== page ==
Krugerrands were first minted and issued in 1967, and have been produced every year since. They have legal tender status in South Africa, which allowed them to be imported into many, but not all, countries without import taxes, duty or VAT.
If you’re planning to add gold to your portfolio and think coins are the way to go the Krugerrand has a lot going for it. It’s a thoroughly established brand with a reputation for quality, and demand is consistently high – you’ll have no trouble in selling off holdings. The Krugerrand is minted from an alloy of gold and copper – but the coin is sized so the actual gold content is exactly one ounce. That makes it easy to calculate their actual metal value.
Originally only one size was issued, which contained one full troy ounce (31.1035 grams) of fine gold. This was originally known as a Krugerrand, or Kruger, for short. From 1980, three other sizes were introduced, namely a half, quarter, and tenth ounce size. Because of these, the original Krugerrand is sometimes referred to as a "full" or "one ounce" Kruger or Krugerrand, although within the trade, the word Kruger or Krugerrand is understood to be the full sized original one ounce version.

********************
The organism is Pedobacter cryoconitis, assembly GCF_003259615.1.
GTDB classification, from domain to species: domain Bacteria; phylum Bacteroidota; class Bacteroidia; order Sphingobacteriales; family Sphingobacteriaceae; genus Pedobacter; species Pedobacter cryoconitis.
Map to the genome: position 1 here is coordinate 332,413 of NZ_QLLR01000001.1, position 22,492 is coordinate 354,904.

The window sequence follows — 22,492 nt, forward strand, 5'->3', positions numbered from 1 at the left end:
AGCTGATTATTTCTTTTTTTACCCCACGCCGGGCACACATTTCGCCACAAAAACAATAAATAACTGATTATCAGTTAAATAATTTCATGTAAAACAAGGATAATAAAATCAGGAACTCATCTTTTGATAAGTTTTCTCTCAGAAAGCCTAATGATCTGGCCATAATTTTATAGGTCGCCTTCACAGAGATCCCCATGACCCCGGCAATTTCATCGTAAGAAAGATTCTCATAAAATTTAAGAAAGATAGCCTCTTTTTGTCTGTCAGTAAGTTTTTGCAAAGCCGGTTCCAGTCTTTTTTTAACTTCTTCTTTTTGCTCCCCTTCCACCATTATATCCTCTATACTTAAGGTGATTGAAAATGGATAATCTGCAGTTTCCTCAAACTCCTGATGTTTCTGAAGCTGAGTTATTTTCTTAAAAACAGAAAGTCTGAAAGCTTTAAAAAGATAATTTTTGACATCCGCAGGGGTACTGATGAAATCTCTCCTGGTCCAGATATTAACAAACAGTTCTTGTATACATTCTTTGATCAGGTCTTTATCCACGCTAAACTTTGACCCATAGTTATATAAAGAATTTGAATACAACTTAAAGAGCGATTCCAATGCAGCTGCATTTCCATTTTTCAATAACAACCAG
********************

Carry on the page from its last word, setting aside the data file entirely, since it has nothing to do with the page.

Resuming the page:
According to the publicity at the time, the Kruger was to be made available to world bullion dealers at a 3% premium over the current gold fix, so that after distribution costs, the coins would be available to investors in quantity at about 4% to 5% over intrinsic gold values, and possibly 10% premium for single pieces. The premium on secondhand Krugerrands is lower than on new ones, although the difference isn’t as great as with some other coins, so this is a good way to maximize your gold holdings.
The fractional sizes were issued at higher premiums to bullion dealers of 5%, 7%, and 9% respectively. The fractional coins have never been as popular as the full one ounce coins, usually only being purchased as singles, so that in practice, it would usually cost 10% to 15% premium for the half and quarter ounce, and from 20% to 50% premium for the tenth ounce, most of which seem to have been used in jewellery.
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